I thought I'd start off the New Year with a little break from the data features in Visio 12, and talk about one of the other areas we've been working on in the product as well.  We are spending a lot of time on data, but are doing plenty of other features too!  One of the things I hear from customers is that, while Visio allows them to draw things that they wouldn't have been able to create before, it's still a bit more complicated to use than it needs to be.  Even something as basic as how you construct a diagram in Visio has quite a few steps.  For example, let's look at how you would draw this flowchart in Visio:

To create this flowchart, you have to follow the same set of steps that you do with many of the different drawing types in Visio.  You need to add the shapes to the diagram, arrange the shapes so that they are aligned and spaced correctly, and then you need to connect the different shapes together.  Today in Visio, these are all three different operations.  You drag and drop the shapes to add them to the diagram, then you would either eyeball the alignment or use any of the many alignment tools in Visio (such as "Align Shapes" in the Shapes menu).  Finally you would switch to the connector tool and add the connectors.  Quite a bit of work to get a basic diagram created, and the number of steps can be confusing for people starting out in Visio. The connector tool in particular is something that takes a while to figure out.  Some people don't use it and end up just drawing lines instead of connectors between shapes.  This looks fine until you decide to move shapes around, and then the lines don't follow the shapes!

In Visio 12, we took a look at the process of constructing a diagram and tried to figure out how it could be simplified.  How can you create shapes, line them up, and connect them all at once?  This resulted in a new feature we are calling AutoConnect.  It's really a new way to draw in Visio and one of the things I'm most excited about in our new version.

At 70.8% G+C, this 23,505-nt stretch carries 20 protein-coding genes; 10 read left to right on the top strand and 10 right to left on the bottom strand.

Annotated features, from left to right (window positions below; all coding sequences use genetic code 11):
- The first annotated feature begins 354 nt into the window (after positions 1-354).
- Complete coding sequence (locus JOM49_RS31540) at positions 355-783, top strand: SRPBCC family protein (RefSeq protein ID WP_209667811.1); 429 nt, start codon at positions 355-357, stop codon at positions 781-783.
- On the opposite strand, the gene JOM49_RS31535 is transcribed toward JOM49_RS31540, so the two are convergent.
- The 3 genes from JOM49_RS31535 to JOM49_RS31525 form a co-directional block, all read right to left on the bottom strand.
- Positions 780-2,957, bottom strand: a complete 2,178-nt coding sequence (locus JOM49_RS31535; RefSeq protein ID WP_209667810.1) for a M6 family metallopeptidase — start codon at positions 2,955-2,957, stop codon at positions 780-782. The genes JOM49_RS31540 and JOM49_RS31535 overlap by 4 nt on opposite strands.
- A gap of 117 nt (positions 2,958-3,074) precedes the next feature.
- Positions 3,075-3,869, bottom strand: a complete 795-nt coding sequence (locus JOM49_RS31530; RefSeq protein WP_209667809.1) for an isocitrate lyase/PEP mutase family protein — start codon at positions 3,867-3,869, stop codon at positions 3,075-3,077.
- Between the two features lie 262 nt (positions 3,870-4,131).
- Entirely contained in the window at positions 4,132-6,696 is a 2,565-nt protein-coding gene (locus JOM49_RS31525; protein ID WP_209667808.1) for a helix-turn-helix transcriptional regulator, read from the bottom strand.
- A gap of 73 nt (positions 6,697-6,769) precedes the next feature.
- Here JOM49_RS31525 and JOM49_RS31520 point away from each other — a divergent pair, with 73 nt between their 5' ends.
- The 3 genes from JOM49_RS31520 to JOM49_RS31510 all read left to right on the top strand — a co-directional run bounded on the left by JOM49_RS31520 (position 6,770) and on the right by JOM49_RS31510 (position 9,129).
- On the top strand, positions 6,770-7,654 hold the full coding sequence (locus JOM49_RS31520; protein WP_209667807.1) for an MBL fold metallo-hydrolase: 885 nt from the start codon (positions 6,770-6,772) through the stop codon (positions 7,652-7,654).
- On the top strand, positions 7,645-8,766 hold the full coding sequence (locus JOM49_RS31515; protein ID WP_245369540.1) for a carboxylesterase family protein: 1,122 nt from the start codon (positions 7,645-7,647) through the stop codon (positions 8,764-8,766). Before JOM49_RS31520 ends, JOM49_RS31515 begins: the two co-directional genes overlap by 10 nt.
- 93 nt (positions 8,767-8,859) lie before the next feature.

How does AutoConnect work?  When you are creating a drawing, you drag the first shape out like normal. 
But when you drag the second shape out, you can drop it on one of the blue arrows that appears when you hover over the first shape:

Dropping the second shape on one of these arrows does the following:  it adds the shape to the diagram, aligns and spaces it correctly, and connects it to the first shape.  In one action you have accomplished the three steps needed to successfully add a shape to the diagram!  This already makes things faster, but we also built a few other variations into AutoConnect to speed things up even more.  First, once you have a shape selected in your shapes window, instead of dragging and dropping you can just click on the blue arrows to add a shape to the page:

Finally, imagine that you already have two shapes that are already on the page next to each other and want to connect them.  Even if you used AutoConnect to add the shapes originally, you might have a loop in your process that requires you to add an additional connector to the page.  If two shapes are next to each other, when you click on one of the blue AutoConnect arrows, we will connect them together:

Using AutoConnect can simplify the process of creating diagrams in Visio. Think of it as another tool in your arsenal for creating diagrams (though I find I tend to use it almost all of the time now).  You can still use any other technique that worked for you before, either alone or in conjunction with AutoConnect.  We're not doing anything to force you into using this model.  Another thing I wanted to point out was that it's not just for flowcharts.  Almost any type of diagram that involves connected shapes in Visio can be created using AutoConnect.  For example, you could create a network diagram using the same technique.

We've worked on a number of features including AutoConnect that make the basics of creating and formatting diagrams faster and easier with Visio 12.  I'll talk about a few more of them in later posts (as well as getting back to some more cool data features).